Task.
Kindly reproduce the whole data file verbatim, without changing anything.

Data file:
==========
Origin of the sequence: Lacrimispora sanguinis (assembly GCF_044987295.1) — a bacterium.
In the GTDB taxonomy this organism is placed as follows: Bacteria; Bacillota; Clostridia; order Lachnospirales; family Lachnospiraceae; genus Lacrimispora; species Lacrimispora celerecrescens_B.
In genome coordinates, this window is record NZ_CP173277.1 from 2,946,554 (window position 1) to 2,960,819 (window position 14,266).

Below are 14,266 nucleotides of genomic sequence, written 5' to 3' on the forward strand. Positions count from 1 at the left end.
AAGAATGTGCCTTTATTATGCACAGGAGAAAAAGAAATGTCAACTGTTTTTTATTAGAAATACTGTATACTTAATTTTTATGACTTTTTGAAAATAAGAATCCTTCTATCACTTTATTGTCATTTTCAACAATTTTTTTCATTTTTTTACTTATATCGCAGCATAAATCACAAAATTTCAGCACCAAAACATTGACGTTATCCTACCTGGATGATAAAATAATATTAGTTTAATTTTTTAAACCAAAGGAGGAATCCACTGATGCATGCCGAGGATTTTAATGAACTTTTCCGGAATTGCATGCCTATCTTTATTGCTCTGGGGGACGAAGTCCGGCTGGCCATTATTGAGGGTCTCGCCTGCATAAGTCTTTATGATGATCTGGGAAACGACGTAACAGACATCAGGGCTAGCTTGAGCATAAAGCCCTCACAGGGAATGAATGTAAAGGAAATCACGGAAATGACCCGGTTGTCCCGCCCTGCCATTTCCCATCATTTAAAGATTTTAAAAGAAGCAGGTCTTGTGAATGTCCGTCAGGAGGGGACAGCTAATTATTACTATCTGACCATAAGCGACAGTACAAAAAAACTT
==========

Origin of the sequence: Lacrimispora sanguinis (assembly GCF_044987295.1) — a bacterium.
In the GTDB taxonomy this organism is placed as follows: Bacteria; Bacillota; Clostridia; order Lachnospirales; family Lachnospiraceae; genus Lacrimispora; species Lacrimispora celerecrescens_B.
In genome coordinates, this window is record NZ_CP173277.1 from 2,946,554 (window position 1) to 2,960,819 (window position 14,266).

Below are 14,266 nucleotides of genomic sequence, written 5' to 3' on the forward strand. Positions count from 1 at the left end.
AAGAATGTGCCTTTATTATGCACAGGAGAAAAAGAAATGTCAACTGTTTTTTATTAGAAATACTGTATACTTAATTTTTATGACTTTTTGAAAATAAGAATCCTTCTATCACTTTATTGTCATTTTCAACAATTTTTTTCATTTTTTTACTTATATCGCAGCATAAATCACAAAATTTCAGCACCAAAACATTGACGTTATCCTACCTGGATGATAAAATAATATTAGTTTAATTTTTTAAACCAAAGGAGGAATCCACTGATGCATGCCGAGGATTTTAATGAACTTTTCCGGAATTGCATGCCTATCTTTATTGCTCTGGGGGACGAAGTCCGGCTGGCCATTATTGAGGGTCTCGCCTGCATAAGTCTTTATGATGATCTGGGAAACGACGTAACAGACATCAGGGCTAGCTTGAGCATAAAGCCCTCACAGGGAATGAATGTAAAGGAAATCACGGAAATGACCCGGTTGTCCCGCCCTGCCATTTCCCATCATTTAAAGATTTTAAAAGAAGCAGGTCTTGTGAATGTCCGTCAGGAGGGGACAGCTAATTATTACTATCTGACCATAAGCGACAGTACAAAAAAACTT